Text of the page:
chronic illness

Advice for the Newly Diagnosed

Life With Chronic Illness

I remember how it felt sitting in the doctors office after my first surgery as my doctor explained my newly discovered diagnosis of endometriosis. I was a scared 22 year old and I had no idea what to do next. No one in my family had chronic illness much less endometriosis so it was definitely a shock. I sat in an empty music classroom after school (I was in the middle of my student teaching semester) and pulled up Google and began reading anything I could get my hands on as I tried to figure out what my new normal would look like. Thankfully I discovered an online support group for young women who had been diagnosed with endometriosis called GirlTalk with the Endo Research Center. The support, advice, and encouragement that these women provided was an essential part of my journey. I would later become the program director of this group and I can only hope that I was able to provide some support and encouragement to another young lady who was trying to understand her new diagnosis just as I had been encouraged and supported years before.

Nine years and four additional diagnoses later, I continue to be thankful for the awesomeness that is the online community both here at A New Kind of Normal and elsewhere on the inter webs so I wanted to share some bits of advice given by readers for those who are newly diagnosed with chronic illness:

Holly – Don’t expect to right all the wrongs (from the illness) in a week. Give yourself a break and work on your new life a day at a time.

Catherine – No one knows the pain you are feeling in, don’t expect understanding and don’t waste your time trying to explain it to people. What you are feeling is real, but it may not have an official name. Don’t ever give up or in but do what feels right for you, at that time. Illness changes and symptoms change so adapting is key. Sorry this is more than one thing!

Debbie – Have a good support person or friends. If you have that, then no matter how bad things may get, you will never be alone.

Kristin – As soon as you get used to a routine (meds , treatments and comfort or non comfort ) it will change. As quickly as you accept your disease , it will always throw u for a loop in one way or another. The best advice is the support of fellow “Disease’rs and a diary of symptoms due to u will forget….. Stay on top of it – ┬ádocument and take pics for proof.

Cheryl – Listen to your body. allow it the rest/sleep it needs. accept your limitiations…if writing out once check and cooking one meal is all you’ve got it you, then it’s all you’ve got.

Michelle – If you have a spouse drag them with you to appt, classes. Make sure they read articles and learn about what they can do to help you and what your limitations are. I didn’t and my spouse walked out after 20 years.

Kathleen – Do the best you can depending on how you feel for that day. Take one day at a time. Ask for help from your support person and tell them specifially what you need from them. They can’t read your mind. Probably the toughest thing is accepting help from someone and realizing you need it and can’t do for yourself. Keep a journal and a log of all doctors visits with any questions you think of prior to the visit and write the answers down. Also good to keep a running list of medications and dates of changes in doses and in that journal write about current symptoms while on what drugs as it will be helpful down the road. Have your spouse or someone go with you to doctors appointments in the early stages because you won’t remember half of what was said and two heads are better than one. If the doctor will allow it record the visit!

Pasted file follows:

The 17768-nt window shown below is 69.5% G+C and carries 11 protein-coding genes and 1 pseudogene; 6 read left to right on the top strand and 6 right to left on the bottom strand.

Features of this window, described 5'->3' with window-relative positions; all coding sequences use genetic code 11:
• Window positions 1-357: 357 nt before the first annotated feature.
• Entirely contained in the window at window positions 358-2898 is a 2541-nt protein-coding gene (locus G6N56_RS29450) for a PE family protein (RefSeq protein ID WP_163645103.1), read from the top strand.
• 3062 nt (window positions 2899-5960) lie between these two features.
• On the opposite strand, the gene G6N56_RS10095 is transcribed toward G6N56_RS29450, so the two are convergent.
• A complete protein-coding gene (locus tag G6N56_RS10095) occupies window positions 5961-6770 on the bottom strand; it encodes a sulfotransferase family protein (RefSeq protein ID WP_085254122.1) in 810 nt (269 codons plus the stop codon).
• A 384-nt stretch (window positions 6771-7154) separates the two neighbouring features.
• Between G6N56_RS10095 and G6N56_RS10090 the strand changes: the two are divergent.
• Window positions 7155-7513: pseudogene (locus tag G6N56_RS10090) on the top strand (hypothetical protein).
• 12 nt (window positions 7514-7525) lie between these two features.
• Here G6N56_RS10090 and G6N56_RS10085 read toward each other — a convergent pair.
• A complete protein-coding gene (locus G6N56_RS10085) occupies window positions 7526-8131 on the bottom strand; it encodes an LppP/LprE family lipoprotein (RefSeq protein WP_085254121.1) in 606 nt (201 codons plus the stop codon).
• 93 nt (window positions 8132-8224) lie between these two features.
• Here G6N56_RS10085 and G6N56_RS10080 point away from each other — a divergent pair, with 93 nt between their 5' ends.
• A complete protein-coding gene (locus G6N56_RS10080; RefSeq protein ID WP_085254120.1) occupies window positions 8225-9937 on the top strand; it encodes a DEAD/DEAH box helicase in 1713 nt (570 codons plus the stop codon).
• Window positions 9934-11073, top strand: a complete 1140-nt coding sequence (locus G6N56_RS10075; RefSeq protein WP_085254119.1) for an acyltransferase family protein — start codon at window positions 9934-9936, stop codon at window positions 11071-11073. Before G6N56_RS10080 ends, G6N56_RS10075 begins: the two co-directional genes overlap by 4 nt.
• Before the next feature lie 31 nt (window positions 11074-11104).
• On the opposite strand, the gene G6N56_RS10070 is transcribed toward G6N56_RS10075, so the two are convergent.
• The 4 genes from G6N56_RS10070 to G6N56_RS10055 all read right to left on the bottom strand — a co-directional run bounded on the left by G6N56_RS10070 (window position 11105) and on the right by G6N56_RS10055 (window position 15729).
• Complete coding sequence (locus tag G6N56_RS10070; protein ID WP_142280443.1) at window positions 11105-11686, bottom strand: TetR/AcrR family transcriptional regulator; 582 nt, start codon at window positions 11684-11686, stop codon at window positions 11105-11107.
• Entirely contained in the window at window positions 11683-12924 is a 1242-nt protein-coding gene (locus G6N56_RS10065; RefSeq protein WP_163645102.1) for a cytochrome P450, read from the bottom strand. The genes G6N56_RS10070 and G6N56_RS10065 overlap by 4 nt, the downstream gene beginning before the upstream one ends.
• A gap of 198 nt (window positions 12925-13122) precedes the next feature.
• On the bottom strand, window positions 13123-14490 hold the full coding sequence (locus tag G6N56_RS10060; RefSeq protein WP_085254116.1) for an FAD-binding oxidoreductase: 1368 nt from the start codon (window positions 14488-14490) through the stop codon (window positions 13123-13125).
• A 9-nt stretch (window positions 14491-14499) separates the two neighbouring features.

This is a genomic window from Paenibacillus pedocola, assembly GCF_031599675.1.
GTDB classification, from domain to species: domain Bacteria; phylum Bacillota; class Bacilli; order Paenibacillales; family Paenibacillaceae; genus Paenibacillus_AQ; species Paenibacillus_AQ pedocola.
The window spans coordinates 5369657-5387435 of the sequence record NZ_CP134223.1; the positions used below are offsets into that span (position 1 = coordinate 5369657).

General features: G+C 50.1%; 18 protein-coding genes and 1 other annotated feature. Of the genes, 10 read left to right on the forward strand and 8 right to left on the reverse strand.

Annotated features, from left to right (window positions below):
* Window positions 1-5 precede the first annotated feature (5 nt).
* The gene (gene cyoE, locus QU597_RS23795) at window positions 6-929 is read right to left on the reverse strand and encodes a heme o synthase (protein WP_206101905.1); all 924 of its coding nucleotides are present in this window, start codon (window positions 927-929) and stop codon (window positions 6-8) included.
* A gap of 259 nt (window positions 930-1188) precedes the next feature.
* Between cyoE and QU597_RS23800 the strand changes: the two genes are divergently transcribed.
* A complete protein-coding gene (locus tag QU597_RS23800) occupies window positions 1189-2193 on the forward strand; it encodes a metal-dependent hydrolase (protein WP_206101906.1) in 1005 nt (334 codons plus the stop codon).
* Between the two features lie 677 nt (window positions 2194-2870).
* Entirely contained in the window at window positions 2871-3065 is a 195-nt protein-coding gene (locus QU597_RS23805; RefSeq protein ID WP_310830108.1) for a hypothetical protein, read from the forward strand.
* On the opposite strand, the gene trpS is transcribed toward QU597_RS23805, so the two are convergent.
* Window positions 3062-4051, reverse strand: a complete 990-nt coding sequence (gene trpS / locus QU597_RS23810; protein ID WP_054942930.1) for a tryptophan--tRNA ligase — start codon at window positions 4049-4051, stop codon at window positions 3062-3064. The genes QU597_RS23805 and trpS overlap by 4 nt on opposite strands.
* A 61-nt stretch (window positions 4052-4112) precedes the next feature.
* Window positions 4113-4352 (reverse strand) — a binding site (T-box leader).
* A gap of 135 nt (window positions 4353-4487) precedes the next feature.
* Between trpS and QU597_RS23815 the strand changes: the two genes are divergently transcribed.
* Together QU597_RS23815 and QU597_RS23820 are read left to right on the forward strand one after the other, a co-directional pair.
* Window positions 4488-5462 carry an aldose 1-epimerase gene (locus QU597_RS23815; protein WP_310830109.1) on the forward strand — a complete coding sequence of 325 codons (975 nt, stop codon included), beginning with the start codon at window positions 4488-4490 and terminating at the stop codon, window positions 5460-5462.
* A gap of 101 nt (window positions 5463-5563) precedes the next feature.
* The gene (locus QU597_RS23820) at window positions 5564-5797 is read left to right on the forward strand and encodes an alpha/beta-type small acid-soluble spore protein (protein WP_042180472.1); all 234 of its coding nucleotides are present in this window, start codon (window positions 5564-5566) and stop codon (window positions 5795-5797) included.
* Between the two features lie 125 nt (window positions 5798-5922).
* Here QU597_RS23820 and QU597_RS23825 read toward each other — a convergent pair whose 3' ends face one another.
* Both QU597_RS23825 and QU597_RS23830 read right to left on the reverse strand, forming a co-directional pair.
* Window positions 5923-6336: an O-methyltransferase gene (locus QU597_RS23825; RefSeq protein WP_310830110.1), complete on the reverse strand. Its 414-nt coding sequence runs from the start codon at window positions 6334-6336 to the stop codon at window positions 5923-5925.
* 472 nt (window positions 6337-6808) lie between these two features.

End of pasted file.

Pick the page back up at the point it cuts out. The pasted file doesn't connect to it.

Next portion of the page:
Renee – Acceptance is not defeat, but the key to understanding. Rest is not weakness, but the strength to know your limitations.

Angela – It is not your fault!

Karen – Respect your limitations and learn to live within them. In the long run you will have more times of feeling better.

Kim – There will be those who do not understand your illness. It is hard to understand something that they have never been through or that is invisable to them. Don’t let what others think, say, or do make you feel bad about your situation. Respect your limitations.

Sheena – Listen to your body it will tell you what it needs if other people dont understand thats there fault not yours as others have said respect your limitations


What piece of advice would you offer someone who is newly diagnosed with a chronic illness?

, , , , ,

3 comments on “Advice for the Newly Diagnosed

  1. Mrs. Jen B says:

    My advice, as someone who has ulcerative colitis, is that there will be good days and bad days. Be as upfront with your employer(s), friends, family and whoever else about what this may entail. Make sure they know what’s wrong. Don’t be ashamed to let people know – it’s the only way you’ll be able to function sometimes.

  2. Mamie says:

    Be your own best advocate and have someone who can and will speak up on your behalf if you are too sick to do it. Doctors are human and don’t know your body as well as you do. Never be afraid to get a 2nd opinion.

  3. I am with Angela above, “It’s not your fault.” I need to tell myself that a lot. But also: you will grieve. Learn about grief. Learn about grieving your heath. Be kind to yourself as you walk through the grief process. Because there will be good days, and there will be bad days. And the grief will cycle and stay with you the rest of your life. And that is normal.


I love hearing from you!

%d bloggers like this:
Read previous post:
Recent Test Results

I finally received the latest round of test results. I had the blood work done two weeks ago and one...